Earlier today Saracens played Harlequins at Wembley Stadium. Kick off was at 15.00, though the pre-match entertainment started at 14.15.The whole event was great fun and a fantastic family afternoon out. I am not going to talk about the result!
Wembley Stadium has a spectator capacity of 90,779. In the event there was an official attendance at the match of 83,761 which was a world record for the number of spectators at club Rugby Union match.
Chiltern Railways have a station at Wembley Stadium. Compared to Wembley Park underground station (which is designed to cope with several tens of thousands of spectators very quickly), Wembley Stadium station is a relatively sleepy backwater. It is however an integral and important part of the public transport infrastructure of the stadium.
Despite having a special timetable in place and laying on extra trains and carriages, the service received by Chiltern Railways' passengers on the way to the match today was shocking. I accept that it is always difficult to accurately predict passenger flows, but the level of overcrowding on trains was dangerously unacceptable and a very poor reflection on the railway company.
For quite some time now, Saracens have been putting out regular announcements as to how many spectators were expected to attend the event. On Wednesday they stated that 'only a few hundred tickets remain on sale' and none were available on-line yesterday.
It was fairly common knowledge that quite a few tickets had been given away. I think that means a lot of tickets were given away, but I don't know. Chiltern Railways seem to have taken this to heart - I have it on very good authority (please note that this is hearsay) that their plans took account of an actual attendance today of around 60,000 spectators.
I have no idea what percentage of event attendees travel to Wembley using Chiltern Railways, but one doesn't need the brains of a rocking horse to realise that a 23,000 underestimate will have led to several extra full capacity trains that it would seem were not planned for. Don't forget that, today, the Metropolitan Line is not running North of Harrow due to engineering works. I know that a lot of people drove down to Chiltern Stations - that is what people should do when they have to make alternative travel arrangements and cannot be described as unexpected behaviour!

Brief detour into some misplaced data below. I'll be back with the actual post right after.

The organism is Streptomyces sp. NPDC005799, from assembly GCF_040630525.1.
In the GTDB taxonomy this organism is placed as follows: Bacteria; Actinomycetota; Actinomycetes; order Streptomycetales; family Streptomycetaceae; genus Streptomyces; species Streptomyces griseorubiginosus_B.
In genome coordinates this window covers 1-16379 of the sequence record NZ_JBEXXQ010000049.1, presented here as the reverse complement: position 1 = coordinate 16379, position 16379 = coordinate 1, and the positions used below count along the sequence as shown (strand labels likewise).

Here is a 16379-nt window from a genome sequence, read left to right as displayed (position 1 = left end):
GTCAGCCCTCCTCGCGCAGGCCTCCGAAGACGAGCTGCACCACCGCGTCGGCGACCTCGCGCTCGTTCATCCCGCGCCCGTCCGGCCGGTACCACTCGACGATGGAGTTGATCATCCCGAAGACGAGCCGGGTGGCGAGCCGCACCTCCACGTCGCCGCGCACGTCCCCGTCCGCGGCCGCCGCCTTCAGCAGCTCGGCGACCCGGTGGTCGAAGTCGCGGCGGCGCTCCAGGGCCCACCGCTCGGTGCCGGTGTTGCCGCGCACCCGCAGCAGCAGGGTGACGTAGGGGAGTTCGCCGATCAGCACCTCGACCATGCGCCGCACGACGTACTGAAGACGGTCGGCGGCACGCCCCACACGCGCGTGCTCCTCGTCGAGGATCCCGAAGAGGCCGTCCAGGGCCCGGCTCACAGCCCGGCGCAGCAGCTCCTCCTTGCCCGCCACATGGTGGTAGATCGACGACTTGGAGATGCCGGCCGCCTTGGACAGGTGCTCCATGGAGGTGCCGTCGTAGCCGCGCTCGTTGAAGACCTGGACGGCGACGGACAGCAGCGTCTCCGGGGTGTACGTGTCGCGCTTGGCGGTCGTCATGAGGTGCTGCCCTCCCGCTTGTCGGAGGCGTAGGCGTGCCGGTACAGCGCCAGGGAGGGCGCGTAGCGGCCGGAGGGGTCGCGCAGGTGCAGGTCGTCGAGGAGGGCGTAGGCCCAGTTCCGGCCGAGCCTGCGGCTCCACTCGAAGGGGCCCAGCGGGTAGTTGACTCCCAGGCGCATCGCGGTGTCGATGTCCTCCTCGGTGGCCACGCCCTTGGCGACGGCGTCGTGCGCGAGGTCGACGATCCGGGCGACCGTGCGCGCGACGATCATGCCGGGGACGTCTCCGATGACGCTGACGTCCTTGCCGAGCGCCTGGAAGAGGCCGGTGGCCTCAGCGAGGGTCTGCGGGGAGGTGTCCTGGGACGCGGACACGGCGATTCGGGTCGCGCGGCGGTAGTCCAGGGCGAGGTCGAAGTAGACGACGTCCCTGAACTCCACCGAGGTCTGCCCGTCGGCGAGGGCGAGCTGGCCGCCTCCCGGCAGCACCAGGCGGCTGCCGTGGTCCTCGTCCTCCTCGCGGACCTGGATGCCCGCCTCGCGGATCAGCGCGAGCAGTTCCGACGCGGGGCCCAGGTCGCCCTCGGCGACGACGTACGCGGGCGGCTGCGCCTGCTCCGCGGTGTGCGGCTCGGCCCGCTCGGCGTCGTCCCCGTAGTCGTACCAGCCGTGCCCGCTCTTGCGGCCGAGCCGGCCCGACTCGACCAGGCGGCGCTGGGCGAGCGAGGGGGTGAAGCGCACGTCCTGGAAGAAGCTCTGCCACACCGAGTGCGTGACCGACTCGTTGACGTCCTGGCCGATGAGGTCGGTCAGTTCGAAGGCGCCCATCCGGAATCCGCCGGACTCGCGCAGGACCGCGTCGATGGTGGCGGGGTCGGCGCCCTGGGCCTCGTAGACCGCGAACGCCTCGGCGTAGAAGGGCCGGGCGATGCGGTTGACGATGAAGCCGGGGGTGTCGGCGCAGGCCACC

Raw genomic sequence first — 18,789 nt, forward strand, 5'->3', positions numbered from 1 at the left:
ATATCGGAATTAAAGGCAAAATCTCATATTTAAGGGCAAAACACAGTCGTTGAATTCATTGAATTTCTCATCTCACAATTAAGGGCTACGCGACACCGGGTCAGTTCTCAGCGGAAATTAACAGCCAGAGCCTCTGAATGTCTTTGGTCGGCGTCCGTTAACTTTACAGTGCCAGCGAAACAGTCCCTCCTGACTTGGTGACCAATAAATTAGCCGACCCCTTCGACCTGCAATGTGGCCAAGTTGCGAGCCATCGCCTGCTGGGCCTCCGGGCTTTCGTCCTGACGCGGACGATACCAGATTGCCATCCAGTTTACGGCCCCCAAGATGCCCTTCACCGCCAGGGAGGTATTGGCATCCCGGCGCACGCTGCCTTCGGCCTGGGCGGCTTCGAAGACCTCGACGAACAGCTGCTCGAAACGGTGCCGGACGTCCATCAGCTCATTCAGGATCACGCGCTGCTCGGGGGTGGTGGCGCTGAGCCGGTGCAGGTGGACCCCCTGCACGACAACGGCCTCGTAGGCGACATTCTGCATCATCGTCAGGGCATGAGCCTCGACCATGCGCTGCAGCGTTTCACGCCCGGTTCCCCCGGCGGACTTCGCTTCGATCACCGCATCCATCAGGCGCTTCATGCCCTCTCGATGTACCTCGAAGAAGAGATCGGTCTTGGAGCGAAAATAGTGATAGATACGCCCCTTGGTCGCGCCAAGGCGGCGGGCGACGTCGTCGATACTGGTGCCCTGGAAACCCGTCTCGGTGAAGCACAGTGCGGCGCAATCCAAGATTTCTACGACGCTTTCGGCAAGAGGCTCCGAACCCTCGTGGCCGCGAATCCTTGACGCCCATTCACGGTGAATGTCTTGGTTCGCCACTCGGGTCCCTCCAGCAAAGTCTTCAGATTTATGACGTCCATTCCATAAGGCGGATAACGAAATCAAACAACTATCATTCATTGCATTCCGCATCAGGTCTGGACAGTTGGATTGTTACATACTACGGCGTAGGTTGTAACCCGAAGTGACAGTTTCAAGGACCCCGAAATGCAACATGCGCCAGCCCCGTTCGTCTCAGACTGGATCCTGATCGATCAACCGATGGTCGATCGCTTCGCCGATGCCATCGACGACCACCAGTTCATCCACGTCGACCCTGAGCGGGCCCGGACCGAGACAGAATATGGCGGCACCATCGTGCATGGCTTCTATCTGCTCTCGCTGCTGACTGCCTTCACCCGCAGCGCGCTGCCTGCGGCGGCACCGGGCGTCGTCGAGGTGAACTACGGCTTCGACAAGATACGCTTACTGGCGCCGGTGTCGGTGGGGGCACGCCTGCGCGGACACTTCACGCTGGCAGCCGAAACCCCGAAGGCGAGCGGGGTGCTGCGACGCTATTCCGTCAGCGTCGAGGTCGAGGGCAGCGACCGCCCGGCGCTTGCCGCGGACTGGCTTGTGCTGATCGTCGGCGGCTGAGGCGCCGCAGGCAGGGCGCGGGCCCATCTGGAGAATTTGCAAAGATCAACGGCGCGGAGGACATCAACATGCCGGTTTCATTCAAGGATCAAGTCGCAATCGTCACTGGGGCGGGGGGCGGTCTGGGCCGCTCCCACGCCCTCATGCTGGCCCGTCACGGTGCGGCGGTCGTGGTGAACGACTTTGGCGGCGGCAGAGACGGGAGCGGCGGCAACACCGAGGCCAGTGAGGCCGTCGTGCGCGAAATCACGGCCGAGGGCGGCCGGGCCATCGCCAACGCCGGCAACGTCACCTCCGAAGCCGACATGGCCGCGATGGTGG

My personal experience today is that the train I caught with three friends was standing room only from High Wycombe. Nobody was able to board at either Beaconsfield or at Gerrards Cross. The train was also made to stop at Denham (where nobody could get on), presumably because the waiting passengers could not board the previous train. We could only wave at a friend on the platform at Gerrards Cross, through the train window. She got to her seat at the stadium just over 1/2 an hour after us. She was not happy.
A couple of hours beforehand, I also witnessed passengers being unable to board trains as far out as Princes Risborough.
Many Chiltern Railways passengers were not happy.
I should say that after the match, when passenger flows are much easier to predict, things were much better. Yes trains were full, but boarding was possible and well managed. I also noted that Chiltern were using some (if not all) of their new Class 172 carriages which have fast acceleration and deceleration and are capable of travelling at speeds of up to 100 mph. We caught a four car Class 172 train home.
I cannot assist with any bright ideas as to how to accurately predict unpredictable passenger flows, however I do have one simple suggestion as to how Chiltern Railways could improve the passenger experience on Wembley event days.
My suggestion is that for a period of about three hours, two four car Class 172 trains should run a shuttle service between Gerrards Cross and London Marylebone, calling at Denham South Ruislip and Wembley Stadium only.
These trains could run as ECS (Empty Coaching Stock) from Marylebone back out again to Gerrards Cross, and each train could easily do the round trip in an hour. If these trains were to leave Gerrards Cross immediately after the 1/2 hourly 'fast' services from way up North, they would significantly reduce the match day experience of passengers from stations just outside London. With some decent publicity, Chiltern Railways could earn some decent goodwill from this.
My suggestion is not the entire solution (as I say, some trains were full from Princes Risborough), but it could perhaps help.
Let's face it, the railway company must absolutely coin it in on match days - how about putting on enough trains and in the right places?